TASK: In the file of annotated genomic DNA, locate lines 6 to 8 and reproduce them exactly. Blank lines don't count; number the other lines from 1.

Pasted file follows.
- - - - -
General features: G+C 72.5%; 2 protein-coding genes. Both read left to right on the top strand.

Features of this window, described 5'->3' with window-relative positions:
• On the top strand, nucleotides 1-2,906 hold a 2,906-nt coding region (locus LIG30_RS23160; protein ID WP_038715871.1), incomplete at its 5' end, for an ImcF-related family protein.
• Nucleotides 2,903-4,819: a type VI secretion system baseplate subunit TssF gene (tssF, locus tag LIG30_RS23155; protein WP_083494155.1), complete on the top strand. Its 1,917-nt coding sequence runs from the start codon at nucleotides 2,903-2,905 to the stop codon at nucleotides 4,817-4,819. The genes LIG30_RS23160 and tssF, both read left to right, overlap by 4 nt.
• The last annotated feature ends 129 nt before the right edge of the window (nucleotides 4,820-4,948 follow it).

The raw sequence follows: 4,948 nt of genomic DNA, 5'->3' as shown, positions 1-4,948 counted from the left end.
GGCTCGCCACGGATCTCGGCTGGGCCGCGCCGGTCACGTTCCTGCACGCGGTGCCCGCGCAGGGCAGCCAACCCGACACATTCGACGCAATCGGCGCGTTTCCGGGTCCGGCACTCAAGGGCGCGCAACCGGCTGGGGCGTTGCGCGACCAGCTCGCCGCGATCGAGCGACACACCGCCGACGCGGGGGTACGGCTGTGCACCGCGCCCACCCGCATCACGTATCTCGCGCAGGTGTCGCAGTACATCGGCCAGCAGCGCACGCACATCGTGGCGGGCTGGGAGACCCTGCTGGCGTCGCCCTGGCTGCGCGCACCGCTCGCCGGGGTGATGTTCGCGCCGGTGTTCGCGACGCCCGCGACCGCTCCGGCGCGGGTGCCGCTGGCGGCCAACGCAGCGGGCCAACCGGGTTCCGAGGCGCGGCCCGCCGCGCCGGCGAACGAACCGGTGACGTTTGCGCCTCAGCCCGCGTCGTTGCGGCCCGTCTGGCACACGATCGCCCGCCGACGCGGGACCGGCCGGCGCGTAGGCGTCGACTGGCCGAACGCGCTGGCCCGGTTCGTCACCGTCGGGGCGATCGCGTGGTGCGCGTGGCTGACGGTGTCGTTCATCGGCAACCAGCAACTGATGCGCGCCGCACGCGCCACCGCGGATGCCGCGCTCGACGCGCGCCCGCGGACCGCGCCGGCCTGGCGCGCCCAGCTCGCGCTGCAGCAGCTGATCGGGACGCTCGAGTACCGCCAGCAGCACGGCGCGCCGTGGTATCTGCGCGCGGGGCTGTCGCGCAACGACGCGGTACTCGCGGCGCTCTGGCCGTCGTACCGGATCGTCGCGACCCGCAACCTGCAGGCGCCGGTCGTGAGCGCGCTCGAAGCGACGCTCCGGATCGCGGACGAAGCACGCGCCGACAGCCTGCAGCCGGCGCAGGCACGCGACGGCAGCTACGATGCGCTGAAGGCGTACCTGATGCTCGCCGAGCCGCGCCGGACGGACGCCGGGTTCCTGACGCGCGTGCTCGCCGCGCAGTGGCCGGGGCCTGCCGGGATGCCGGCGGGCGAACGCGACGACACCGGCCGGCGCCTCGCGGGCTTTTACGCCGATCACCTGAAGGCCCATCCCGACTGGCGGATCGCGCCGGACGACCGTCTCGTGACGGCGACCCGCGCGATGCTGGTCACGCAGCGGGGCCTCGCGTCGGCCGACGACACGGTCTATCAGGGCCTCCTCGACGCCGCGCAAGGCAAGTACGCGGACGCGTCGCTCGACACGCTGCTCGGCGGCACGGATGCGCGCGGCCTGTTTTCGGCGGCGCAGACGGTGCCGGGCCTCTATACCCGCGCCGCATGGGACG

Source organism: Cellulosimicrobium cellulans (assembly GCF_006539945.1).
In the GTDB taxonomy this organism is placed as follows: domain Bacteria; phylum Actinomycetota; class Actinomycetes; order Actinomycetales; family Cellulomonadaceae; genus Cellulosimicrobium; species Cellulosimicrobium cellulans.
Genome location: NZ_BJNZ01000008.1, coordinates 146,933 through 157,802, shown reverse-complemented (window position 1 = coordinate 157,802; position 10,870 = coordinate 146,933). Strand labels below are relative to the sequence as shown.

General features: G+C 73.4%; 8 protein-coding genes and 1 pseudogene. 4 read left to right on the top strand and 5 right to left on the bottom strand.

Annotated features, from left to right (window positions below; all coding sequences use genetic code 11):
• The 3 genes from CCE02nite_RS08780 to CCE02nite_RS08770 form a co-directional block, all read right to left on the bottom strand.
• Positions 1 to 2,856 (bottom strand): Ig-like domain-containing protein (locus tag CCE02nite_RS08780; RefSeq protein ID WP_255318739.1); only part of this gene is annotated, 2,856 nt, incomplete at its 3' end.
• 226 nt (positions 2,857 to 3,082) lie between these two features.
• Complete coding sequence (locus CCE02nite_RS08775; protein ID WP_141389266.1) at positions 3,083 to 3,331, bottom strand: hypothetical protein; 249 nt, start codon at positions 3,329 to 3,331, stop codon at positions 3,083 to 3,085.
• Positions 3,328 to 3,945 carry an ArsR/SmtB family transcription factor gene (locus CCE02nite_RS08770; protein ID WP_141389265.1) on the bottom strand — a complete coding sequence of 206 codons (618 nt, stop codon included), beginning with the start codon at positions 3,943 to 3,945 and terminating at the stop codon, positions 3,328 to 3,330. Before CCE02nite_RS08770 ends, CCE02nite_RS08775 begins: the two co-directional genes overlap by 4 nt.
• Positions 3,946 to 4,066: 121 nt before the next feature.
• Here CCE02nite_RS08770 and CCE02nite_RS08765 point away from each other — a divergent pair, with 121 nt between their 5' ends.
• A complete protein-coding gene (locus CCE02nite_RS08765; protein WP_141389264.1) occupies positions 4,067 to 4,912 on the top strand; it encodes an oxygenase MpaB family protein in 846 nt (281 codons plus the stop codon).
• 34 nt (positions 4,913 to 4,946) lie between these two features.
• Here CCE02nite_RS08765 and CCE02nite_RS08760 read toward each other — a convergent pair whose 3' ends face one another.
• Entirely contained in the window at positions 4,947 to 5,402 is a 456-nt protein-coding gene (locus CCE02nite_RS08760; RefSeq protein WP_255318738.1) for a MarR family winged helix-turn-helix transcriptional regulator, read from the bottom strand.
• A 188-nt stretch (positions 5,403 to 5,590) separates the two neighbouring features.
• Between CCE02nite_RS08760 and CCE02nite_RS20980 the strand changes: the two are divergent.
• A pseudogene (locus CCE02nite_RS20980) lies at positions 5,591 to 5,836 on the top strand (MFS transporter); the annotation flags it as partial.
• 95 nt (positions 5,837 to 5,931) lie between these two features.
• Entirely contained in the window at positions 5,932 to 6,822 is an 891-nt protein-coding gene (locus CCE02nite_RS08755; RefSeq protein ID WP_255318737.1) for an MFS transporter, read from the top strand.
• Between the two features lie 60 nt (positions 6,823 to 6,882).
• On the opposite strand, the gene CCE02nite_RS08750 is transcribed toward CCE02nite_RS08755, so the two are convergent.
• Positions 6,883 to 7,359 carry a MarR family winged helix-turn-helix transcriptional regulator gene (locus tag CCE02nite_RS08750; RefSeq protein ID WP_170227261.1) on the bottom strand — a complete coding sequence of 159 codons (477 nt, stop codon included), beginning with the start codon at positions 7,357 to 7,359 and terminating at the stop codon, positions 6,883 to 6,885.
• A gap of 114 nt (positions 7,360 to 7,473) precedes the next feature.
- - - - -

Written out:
The raw sequence follows: 4,948 nt of genomic DNA, 5'->3' as shown, positions 1-4,948 counted from the left end.
GGCTCGCCACGGATCTCGGCTGGGCCGCGCCGGTCACGTTCCTGCACGCGGTGCCCGCGCAGGGCAGCCAACCCGACACATTCGACGCAATCGGCGCGTTTCCGGGTCCGGCACTCAAGGGCGCGCAACCGGCTGGGGCGTTGCGCGACCAGCTCGCCGCGATCGAGCGACACACCGCCGACGCGGGGGTACGGCTGTGCACCGCGCCCACCCGCATCACGTATCTCGCGCAGGTGTCGCAGTACATCGGCCAGCAGCGCACGCACATCGTGGCGGGCTGGGAGACCCTGCTGGCGTCGCCCTGGCTGCGCGCACCGCTCGCCGGGGTGATGTTCGCGCCGGTGTTCGCGACGCCCGCGACCGCTCCGGCGCGGGTGCCGCTGGCGGCCAACGCAGCGGGCCAACCGGGTTCCGAGGCGCGGCCCGCCGCGCCGGCGAACGAACCGGTGACGTTTGCGCCTCAGCCCGCGTCGTTGCGGCCCGTCTGGCACACGATCGCCCGCCGACGCGGGACCGGCCGGCGCGTAGGCGTCGACTGGCCGAACGCGCTGGCCCGGTTCGTCACCGTCGGGGCGATCGCGTGGTGCGCGTGGCTGACGGTGTCGTTCATCGGCAACCAGCAACTGATGCGCGCCGCACGCGCCACCGCGGATGCCGCGCTCGACGCGCGCCCGCGGACCGCGCCGGCCTGGCGCGCCCAGCTCGCGCTGCAGCAGCTGATCGGGACGCTCGAGTACCGCCAGCAGCACGGCGCGCCGTGGTATCTGCGCGCGGGGCTGTCGCGCAACGACGCGGTACTCGCGGCGCTCTGGCCGTCGTACCGGATCGTCGCGACCCGCAACCTGCAGGCGCCGGTCGTGAGCGCGCTCGAAGCGACGCTCCGGATCGCGGACGAAGCACGCGCCGACAGCCTGCAGCCGGCGCAGGCACGCGACGGCAGCTACGATGCGCTGAAGGCGTACCTGATGCTCGCCGAGCCGCGCCGGACGGACGCCGGGTTCCTGACGCGCGTGCTCGCCGCGCAGTGGCCGGGGCCTGCCGGGATGCCGGCGGGCGAACGCGACGACACCGGCCGGCGCCTCGCGGGCTTTTACGCCGATCACCTGAAGGCCCATCCCGACTGGCGGATCGCGCCGGACGACCGTCTCGTGACGGCGACCCGCGCGATGCTGGTCACGCAGCGGGGCCTCGCGTCGGCCGACGACACGGTCTATCAGGGCCTCCTCGACGCCGCGCAAGGCAAGTACGCGGACGCGTCGCTCGACACGCTGCTCGGCGGCACGGATGCGCGCGGCCTGTTTTCGGCGGCGCAGACGGTGCCGGGCCTCTATACCCGCGCCGCATGGGACG

Source organism: Cellulosimicrobium cellulans (assembly GCF_006539945.1).